Chris Sheach is World Concern’s Deputy Director of Disaster Response. He’s blogging from Haiti on the third anniversary of the earthquake.
It was three years ago today that a 7.0 earthquake devastated the city of Port-au-Prince, Haiti. We in the humanitarian community were shocked at the severity of this disaster. Almost 3.5 million people were affected by the earthquake, close to a quarter of a million died, and 2.3 million people were left homeless. The estimated $7.8 billion loss is equivalent to 15 months of Haiti’s GDP. All this in a country where the average family’s annual income is $660, 58% of the population lacks access to clean water, and more than half of the children are under-nourished.
This was a disaster decades in the making, and it’s certainly not going to be an easy fix.
I’ve spent the last week in Haiti, looking at some of the work World Concern has done, and working with our staff here in Haiti to develop the way forward. Coming back every few months, as I have for the last three years, I have seen continued progress and constant change. World Concern built more than 2,000 temporary shelters in the first 18 months after the earthquake, and this week I was hard pressed to find one—not because they’ve deteriorated, but because people are going beyond their temporary situation, improving and rebuilding their homes, moving along the road to the future.
This does not mean that it has been easy. Recent news articles emphasize the long road to recovery, filled with potholes, roadblocks and detours. A road complicated by mismanagement and conflicting priorities.
When I mentioned the long road to my Haitian colleagues, they laughed and told me they know the road is long. In fact, they explained, there is a Haitian proverb, “Chemen lwen, pa touye chen,” which means, “The road is long; don’t kill the dog.”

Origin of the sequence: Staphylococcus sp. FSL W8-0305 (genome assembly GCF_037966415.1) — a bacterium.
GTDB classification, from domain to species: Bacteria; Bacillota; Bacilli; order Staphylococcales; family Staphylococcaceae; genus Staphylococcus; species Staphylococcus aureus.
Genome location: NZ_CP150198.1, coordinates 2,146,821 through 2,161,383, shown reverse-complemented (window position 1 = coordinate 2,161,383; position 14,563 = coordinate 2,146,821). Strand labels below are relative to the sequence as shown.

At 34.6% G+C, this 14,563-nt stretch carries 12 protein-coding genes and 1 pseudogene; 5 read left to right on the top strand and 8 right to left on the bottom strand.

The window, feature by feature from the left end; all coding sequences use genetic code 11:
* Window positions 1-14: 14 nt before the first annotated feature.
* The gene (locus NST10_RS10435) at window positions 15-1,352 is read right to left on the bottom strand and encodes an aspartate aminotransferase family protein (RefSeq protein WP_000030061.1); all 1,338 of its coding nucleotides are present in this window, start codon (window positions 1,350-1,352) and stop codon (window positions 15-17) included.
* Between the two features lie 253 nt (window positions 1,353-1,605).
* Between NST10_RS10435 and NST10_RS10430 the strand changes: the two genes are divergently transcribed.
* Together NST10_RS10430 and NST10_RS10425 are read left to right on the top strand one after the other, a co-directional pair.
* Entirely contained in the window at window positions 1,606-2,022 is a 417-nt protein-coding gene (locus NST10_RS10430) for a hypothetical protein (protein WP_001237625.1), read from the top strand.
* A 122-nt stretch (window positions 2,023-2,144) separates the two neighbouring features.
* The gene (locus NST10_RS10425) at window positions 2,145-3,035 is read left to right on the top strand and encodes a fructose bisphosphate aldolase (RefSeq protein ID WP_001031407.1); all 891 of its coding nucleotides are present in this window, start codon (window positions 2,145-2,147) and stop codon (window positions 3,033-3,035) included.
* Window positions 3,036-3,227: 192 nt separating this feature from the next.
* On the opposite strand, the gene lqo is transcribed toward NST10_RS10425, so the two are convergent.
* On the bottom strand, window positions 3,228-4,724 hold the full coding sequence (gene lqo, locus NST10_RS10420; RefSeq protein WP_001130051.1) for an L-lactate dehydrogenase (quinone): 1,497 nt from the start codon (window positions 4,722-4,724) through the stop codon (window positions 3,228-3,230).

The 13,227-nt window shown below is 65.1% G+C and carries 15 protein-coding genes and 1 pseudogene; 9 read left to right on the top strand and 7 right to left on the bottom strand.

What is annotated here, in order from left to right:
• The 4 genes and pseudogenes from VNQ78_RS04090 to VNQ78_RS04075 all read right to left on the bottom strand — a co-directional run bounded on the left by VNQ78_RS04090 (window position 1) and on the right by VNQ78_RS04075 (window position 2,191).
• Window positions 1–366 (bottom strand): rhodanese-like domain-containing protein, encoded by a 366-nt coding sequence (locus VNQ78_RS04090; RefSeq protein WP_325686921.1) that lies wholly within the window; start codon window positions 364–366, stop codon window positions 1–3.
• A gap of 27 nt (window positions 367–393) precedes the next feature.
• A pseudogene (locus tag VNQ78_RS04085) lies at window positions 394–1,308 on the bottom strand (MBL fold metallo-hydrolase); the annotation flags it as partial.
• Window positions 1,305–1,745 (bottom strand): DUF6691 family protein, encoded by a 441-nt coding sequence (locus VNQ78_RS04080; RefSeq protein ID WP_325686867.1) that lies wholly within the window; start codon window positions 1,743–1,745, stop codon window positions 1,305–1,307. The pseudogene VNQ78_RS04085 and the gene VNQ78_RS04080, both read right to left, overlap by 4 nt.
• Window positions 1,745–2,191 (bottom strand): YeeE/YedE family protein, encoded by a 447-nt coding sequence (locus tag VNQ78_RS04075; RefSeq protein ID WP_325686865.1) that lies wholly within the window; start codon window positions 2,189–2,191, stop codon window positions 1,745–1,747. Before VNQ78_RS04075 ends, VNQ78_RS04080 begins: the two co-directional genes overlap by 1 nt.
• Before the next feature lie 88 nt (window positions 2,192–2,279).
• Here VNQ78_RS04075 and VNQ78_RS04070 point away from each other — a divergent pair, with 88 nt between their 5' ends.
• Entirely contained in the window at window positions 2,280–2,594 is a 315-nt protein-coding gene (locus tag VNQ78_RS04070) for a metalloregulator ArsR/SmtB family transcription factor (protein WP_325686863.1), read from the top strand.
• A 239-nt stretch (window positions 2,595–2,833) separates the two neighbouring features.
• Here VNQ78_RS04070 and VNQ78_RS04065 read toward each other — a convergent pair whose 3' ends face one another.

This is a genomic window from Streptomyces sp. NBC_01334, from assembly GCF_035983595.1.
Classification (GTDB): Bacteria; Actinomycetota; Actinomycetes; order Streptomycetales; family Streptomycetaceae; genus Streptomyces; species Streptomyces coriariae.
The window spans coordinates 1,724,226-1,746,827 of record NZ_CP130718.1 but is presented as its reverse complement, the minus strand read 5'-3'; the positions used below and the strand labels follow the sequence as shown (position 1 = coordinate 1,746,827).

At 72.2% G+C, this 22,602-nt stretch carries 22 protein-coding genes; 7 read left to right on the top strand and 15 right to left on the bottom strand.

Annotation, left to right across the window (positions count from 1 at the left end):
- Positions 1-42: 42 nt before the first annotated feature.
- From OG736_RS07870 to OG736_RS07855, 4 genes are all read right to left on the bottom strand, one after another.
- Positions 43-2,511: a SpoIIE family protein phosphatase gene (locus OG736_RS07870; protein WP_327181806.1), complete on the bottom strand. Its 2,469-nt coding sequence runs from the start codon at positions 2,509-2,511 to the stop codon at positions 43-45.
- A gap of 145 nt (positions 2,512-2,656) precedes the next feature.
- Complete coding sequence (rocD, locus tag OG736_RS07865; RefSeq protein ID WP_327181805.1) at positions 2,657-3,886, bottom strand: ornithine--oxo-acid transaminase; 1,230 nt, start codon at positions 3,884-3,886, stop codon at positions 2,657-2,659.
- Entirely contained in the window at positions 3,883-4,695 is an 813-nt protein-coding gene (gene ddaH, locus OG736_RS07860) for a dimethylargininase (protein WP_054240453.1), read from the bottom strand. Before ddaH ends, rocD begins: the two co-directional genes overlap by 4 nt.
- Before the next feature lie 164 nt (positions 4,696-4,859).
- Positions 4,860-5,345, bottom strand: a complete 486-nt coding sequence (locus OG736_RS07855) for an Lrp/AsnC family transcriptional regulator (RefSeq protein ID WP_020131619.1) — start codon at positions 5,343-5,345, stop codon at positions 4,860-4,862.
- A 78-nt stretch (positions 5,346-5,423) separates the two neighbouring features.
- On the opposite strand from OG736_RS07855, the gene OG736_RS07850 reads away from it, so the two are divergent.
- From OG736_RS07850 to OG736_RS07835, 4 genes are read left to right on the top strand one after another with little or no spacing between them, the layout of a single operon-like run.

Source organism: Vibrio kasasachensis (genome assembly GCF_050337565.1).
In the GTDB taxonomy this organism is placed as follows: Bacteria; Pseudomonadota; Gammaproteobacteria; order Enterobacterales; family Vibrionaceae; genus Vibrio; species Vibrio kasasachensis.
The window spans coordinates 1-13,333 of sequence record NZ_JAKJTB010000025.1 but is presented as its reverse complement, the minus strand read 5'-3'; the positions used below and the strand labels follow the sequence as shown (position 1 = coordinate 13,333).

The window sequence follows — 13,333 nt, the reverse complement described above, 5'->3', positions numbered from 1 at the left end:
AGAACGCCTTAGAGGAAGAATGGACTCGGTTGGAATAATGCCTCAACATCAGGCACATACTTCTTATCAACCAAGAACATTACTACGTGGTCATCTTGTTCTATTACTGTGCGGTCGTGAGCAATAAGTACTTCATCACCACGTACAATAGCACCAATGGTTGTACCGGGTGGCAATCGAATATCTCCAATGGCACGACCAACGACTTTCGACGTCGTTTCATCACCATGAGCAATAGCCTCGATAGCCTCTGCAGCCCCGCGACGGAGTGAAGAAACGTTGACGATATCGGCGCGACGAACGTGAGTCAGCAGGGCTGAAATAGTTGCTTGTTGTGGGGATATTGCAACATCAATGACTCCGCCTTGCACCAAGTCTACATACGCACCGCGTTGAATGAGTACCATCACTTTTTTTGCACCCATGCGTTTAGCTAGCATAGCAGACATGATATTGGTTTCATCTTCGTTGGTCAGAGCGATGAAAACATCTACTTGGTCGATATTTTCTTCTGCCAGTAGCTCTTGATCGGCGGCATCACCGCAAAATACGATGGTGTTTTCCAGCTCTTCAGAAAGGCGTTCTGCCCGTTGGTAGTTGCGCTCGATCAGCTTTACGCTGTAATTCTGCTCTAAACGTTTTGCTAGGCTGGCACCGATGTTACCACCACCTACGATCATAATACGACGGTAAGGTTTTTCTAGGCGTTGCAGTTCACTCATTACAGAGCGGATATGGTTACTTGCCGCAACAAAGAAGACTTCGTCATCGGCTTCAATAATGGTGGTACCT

The dog in Haiti is a symbol of resilience and perseverance. If you’ve been to Haiti you know why. Stray dogs are often stepped on, starved, and rejected, but they just keep surviving. As it was explained to me, “A dog just keeps walking and walking, and it always gets where it’s going.” Haitians don’t expect the road to recovery to be a sprint, but rather a marathon. They will keep moving forward, step by step, until they reach their destination. And we plan to walk this road with them.
World Concern is shifting our focus from disaster response work in Haiti, as we continue to take steps along the road. Disasters are too common in a country with less than 2% forest cover, poor sanitation infrastructure, and unsafe building practices. Regular tropical storms cause flooding, soil erosion, landslides and collapsed buildings on a yearly basis.
With the help of our donors, World Concern engages communities in reducing their risk to these disasters. Earthquake, tsunami and hurricane preparedness is being taught in schools, and spread through community groups. Early warning systems, flood control, and improved sanitation systems are being established. Schools and churches designated as evacuation centers are being retrofitted to ensure their stability. Local disaster response committees continue to plan, prepare, and train their communities.
Building resilient communities enables Haitians to continue to persevere—and to move beyond their current vulnerability. The earthquake was a significant setback on the road to progress. some estimate that 10 years of development were lost. We want to ensure that, even if natural disasters happen, they are not as debilitating.
The road may be long, but we must continue to walk it, no matter how long it takes. I am grateful for donors that continue to support World Concern and the people of Haiti on the road to resiliency.
You can help protect vulnerable families from disasters and help them prepare: www.worldconcern.org/preventdisaster.